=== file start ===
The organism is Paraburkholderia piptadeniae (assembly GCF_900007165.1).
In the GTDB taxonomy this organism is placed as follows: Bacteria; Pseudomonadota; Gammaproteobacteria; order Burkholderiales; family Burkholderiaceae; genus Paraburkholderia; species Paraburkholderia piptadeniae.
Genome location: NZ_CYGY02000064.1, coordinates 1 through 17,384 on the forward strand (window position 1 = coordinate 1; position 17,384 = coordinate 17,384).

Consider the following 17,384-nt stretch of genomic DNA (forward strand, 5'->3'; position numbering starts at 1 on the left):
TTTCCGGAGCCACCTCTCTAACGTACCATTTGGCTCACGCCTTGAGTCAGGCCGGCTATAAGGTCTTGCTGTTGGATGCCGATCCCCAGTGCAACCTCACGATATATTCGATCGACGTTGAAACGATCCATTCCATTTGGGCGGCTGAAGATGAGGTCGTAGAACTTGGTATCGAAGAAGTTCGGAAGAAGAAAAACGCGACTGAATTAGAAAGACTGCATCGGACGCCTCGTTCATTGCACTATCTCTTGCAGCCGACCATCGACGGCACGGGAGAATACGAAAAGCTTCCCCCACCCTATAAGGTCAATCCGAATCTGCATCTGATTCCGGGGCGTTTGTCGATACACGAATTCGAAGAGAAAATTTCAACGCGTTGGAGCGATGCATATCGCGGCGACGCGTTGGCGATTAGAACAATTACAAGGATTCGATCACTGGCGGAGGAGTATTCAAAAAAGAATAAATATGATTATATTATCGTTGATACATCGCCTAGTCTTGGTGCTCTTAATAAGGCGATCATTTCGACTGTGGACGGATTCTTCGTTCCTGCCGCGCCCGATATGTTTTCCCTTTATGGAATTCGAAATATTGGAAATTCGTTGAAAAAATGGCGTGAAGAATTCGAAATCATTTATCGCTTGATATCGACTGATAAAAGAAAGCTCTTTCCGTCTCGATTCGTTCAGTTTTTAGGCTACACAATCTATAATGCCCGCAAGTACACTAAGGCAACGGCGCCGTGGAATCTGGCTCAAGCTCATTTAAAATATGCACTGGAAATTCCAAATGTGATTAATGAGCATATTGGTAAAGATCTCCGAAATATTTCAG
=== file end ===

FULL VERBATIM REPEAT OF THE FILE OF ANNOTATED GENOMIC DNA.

The organism is Paraburkholderia piptadeniae (assembly GCF_900007165.1).
In the GTDB taxonomy this organism is placed as follows: Bacteria; Pseudomonadota; Gammaproteobacteria; order Burkholderiales; family Burkholderiaceae; genus Paraburkholderia; species Paraburkholderia piptadeniae.
Genome location: NZ_CYGY02000064.1, coordinates 1 through 17,384 on the forward strand (window position 1 = coordinate 1; position 17,384 = coordinate 17,384).

Consider the following 17,384-nt stretch of genomic DNA (forward strand, 5'->3'; position numbering starts at 1 on the left):
TTTCCGGAGCCACCTCTCTAACGTACCATTTGGCTCACGCCTTGAGTCAGGCCGGCTATAAGGTCTTGCTGTTGGATGCCGATCCCCAGTGCAACCTCACGATATATTCGATCGACGTTGAAACGATCCATTCCATTTGGGCGGCTGAAGATGAGGTCGTAGAACTTGGTATCGAAGAAGTTCGGAAGAAGAAAAACGCGACTGAATTAGAAAGACTGCATCGGACGCCTCGTTCATTGCACTATCTCTTGCAGCCGACCATCGACGGCACGGGAGAATACGAAAAGCTTCCCCCACCCTATAAGGTCAATCCGAATCTGCATCTGATTCCGGGGCGTTTGTCGATACACGAATTCGAAGAGAAAATTTCAACGCGTTGGAGCGATGCATATCGCGGCGACGCGTTGGCGATTAGAACAATTACAAGGATTCGATCACTGGCGGAGGAGTATTCAAAAAAGAATAAATATGATTATATTATCGTTGATACATCGCCTAGTCTTGGTGCTCTTAATAAGGCGATCATTTCGACTGTGGACGGATTCTTCGTTCCTGCCGCGCCCGATATGTTTTCCCTTTATGGAATTCGAAATATTGGAAATTCGTTGAAAAAATGGCGTGAAGAATTCGAAATCATTTATCGCTTGATATCGACTGATAAAAGAAAGCTCTTTCCGTCTCGATTCGTTCAGTTTTTAGGCTACACAATCTATAATGCCCGCAAGTACACTAAGGCAACGGCGCCGTGGAATCTGGCTCAAGCTCATTTAAAATATGCACTGGAAATTCCAAATGTGATTAATGAGCATATTGGTAAAGATCTCCGAAATATTTCAG